This outstanding work displays both folk and academic aesthetic, it is a copy of Thomas
Cole’s [English-born, American, Hudson River School Painter, 1801-1848]. original
work, painted in 1828, entitled Adam and Eve in the Garden of Eden, now resides at the
Amon Carter Museum in Ft. Worth, Texas; collection of Ima Hogg. The work remains on
original stretcher within original gilt frame; relined, lightly cleaned, extremely minor
touches, overall excellent condition.
Measurement: Frame: 17.75" x 11.75"; view: 16" x 10"
Material: Watercolor on laid paper, mounted within a 19th century red painted frame
Condition: Margins appear to have been reduced else very good; although not original
the frame is period and displays a wonderful painted surface.
Additional Information: It is possible that this picture is by the same John Landis who
painted the nearly identical image in the National Gallery of Art. We have consulted with
one of the nation’s leading Fraktur scholars and hope to soon have a firm attribution to
Landis or a follower. Landis is known for his biblical scenes.
Measurement: 43.5 by 33.25” frame, 35.5 by 25.25” sight-size
Material: Oil on canvas
Condition: Excellent condition; mounted on original stretcher, original gold gilt
Additional Information: A riparian scene, at center is an island with cherubim above
stone stairs leading to a cave with goddess and urn of flames; human figures and
swans at right of stairs…a lone swan on beach, bathers on island shore. A very
individualistic picture. The lighting is almost Turner-erian. We do not recognize the
subject at all, but it seems almost operatic. The cave imagery is almost too specific to
not to be based on some literary or musical source. Another thought…is Fingal's Cave,
Staffa, [Isle of Staffa, United Kingdom] but this does not explain the various figures the
boat etc. See Isle of the Dead, Arnold Bocklin; Bocklin's painting is later. Researching
the possible sources of inspiration that might yield something. We present this picture
as simply a nice painting!
Oil on pine panel (Frame: 15" x 10.5"; view: 11" x 6.5")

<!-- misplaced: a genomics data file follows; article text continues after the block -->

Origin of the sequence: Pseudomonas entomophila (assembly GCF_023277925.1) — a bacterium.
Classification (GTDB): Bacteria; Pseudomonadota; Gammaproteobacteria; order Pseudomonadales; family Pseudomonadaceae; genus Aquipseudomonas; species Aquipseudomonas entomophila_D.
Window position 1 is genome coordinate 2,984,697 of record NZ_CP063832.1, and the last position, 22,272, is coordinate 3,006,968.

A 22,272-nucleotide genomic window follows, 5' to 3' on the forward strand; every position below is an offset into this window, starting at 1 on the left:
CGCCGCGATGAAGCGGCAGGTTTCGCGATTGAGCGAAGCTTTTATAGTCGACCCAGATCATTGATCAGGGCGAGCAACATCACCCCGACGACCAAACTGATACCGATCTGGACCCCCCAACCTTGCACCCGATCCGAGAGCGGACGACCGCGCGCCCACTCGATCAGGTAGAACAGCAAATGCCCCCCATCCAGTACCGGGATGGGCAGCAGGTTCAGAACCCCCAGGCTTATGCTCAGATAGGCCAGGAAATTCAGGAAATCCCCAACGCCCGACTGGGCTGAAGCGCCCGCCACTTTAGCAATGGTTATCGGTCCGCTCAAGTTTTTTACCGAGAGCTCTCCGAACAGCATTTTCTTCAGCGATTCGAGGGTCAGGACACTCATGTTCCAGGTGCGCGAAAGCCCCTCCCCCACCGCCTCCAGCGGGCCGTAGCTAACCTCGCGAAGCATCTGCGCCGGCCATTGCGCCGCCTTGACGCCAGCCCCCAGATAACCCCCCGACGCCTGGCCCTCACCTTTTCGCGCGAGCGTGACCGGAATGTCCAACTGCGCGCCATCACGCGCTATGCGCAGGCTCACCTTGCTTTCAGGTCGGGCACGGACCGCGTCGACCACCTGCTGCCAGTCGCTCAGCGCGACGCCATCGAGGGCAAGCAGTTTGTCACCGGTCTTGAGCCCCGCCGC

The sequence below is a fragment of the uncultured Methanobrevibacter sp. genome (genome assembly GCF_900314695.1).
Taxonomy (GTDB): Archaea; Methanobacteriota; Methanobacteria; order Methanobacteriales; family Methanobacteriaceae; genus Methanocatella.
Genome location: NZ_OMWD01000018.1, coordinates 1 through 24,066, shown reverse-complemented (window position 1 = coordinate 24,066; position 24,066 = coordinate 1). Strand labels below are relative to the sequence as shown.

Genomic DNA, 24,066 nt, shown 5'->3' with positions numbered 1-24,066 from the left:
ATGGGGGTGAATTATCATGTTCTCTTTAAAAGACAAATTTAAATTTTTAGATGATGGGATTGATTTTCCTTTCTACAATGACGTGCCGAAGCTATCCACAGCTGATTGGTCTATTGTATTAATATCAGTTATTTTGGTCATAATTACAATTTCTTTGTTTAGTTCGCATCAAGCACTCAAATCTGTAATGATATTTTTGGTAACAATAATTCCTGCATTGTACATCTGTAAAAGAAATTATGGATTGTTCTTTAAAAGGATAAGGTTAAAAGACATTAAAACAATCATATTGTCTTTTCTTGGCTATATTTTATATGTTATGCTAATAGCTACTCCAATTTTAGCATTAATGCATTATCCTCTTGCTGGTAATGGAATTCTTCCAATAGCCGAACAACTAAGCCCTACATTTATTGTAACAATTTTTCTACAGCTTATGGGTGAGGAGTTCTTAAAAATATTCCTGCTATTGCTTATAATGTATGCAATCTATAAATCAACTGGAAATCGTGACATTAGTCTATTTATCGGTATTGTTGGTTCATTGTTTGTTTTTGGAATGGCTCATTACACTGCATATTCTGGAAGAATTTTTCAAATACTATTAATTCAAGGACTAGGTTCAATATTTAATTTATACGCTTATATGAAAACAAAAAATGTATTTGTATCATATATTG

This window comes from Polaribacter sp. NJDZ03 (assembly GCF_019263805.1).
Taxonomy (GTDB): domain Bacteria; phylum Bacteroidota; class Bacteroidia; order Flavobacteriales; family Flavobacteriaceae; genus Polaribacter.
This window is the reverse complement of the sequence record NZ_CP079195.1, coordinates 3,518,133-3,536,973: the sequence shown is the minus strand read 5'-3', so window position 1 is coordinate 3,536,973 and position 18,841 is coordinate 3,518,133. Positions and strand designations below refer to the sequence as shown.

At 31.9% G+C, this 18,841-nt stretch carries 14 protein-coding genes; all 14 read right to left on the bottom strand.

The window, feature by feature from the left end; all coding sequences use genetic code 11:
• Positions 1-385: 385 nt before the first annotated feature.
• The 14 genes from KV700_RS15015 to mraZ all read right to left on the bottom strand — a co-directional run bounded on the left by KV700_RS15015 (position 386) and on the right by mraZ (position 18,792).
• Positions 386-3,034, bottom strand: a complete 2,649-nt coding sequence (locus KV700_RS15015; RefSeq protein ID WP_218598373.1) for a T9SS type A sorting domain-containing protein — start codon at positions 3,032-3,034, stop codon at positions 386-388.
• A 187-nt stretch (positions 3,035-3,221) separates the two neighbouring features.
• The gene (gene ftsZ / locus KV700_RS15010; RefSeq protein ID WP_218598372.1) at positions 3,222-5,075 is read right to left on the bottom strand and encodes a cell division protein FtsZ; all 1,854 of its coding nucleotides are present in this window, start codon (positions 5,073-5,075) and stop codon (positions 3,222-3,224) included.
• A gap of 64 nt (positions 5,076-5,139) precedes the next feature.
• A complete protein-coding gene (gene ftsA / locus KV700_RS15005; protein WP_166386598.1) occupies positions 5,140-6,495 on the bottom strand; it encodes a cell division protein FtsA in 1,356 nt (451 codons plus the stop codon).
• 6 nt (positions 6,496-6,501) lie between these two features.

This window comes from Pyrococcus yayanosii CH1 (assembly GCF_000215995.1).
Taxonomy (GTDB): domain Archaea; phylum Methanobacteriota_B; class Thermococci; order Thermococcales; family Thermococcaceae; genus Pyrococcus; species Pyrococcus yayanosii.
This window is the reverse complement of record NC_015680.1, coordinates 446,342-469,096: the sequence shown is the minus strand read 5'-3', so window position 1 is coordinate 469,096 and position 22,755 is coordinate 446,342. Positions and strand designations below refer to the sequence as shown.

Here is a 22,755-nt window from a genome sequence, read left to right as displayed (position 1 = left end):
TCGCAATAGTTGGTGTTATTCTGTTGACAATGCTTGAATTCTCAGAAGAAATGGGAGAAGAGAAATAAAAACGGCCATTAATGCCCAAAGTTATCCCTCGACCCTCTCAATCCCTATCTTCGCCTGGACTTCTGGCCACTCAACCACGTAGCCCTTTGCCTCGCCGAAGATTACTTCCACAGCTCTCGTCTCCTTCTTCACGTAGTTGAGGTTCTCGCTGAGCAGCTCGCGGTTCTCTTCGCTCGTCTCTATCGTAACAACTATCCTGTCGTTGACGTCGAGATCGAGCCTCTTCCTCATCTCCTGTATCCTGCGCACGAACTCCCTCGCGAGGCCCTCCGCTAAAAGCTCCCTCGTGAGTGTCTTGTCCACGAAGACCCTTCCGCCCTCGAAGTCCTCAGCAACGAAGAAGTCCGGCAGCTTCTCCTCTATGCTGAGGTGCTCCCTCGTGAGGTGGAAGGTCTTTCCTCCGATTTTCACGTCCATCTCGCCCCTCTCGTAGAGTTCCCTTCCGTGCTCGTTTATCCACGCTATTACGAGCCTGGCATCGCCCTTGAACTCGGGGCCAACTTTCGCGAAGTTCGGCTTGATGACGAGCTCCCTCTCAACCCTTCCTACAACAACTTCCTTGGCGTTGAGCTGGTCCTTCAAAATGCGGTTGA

Lady Liberty with Phrygian hat crowns the sailor valiantly holding the American flag with
a laurel leaf wreath. Depicting the small yet effective US Navy that greatly contributed to
the defeat of Britain [War of 1812] is the small ship in background. The picture displays
well, there appears to be no inpainting; a tight shrinkage fissure was stabilized by
affixing a narrow strip of pine to the verso.
Exhibited: American Visions of Liberty & Freedom at the Virginia Historical Society,
Richmond, Virginia (and seven other museum venues; the painting is published within
the exhibit brochure which is included).
The painting recently conserved and in overall good condition. The frame is period to the painting and likely its original frame. The frame with restoration to three tenon on reverse to stabilize mortise and tenon joints and to liner, front right facing. (Frame: 24.5 by 19.75”, sight-size: 18.5 by 13.75”)
An allegorical female is sitting in a chariot drawn by two lions, she is holding a bunch of
grapes and a cornucopia; representing plenty. Likely after an etching or mezzotint titled
PLENTY or PLENTY and PEACE all over the World by P. Gally (1805-1820)
The hand may be compared to Betsy Lathrop (Active NYS, circa 1810-1812) or Eunice
Pinney (1770-1849). Good condition with typical minor toning and foxing.
(Frame: 14" x 14"; view: 12.75" x 12.75")
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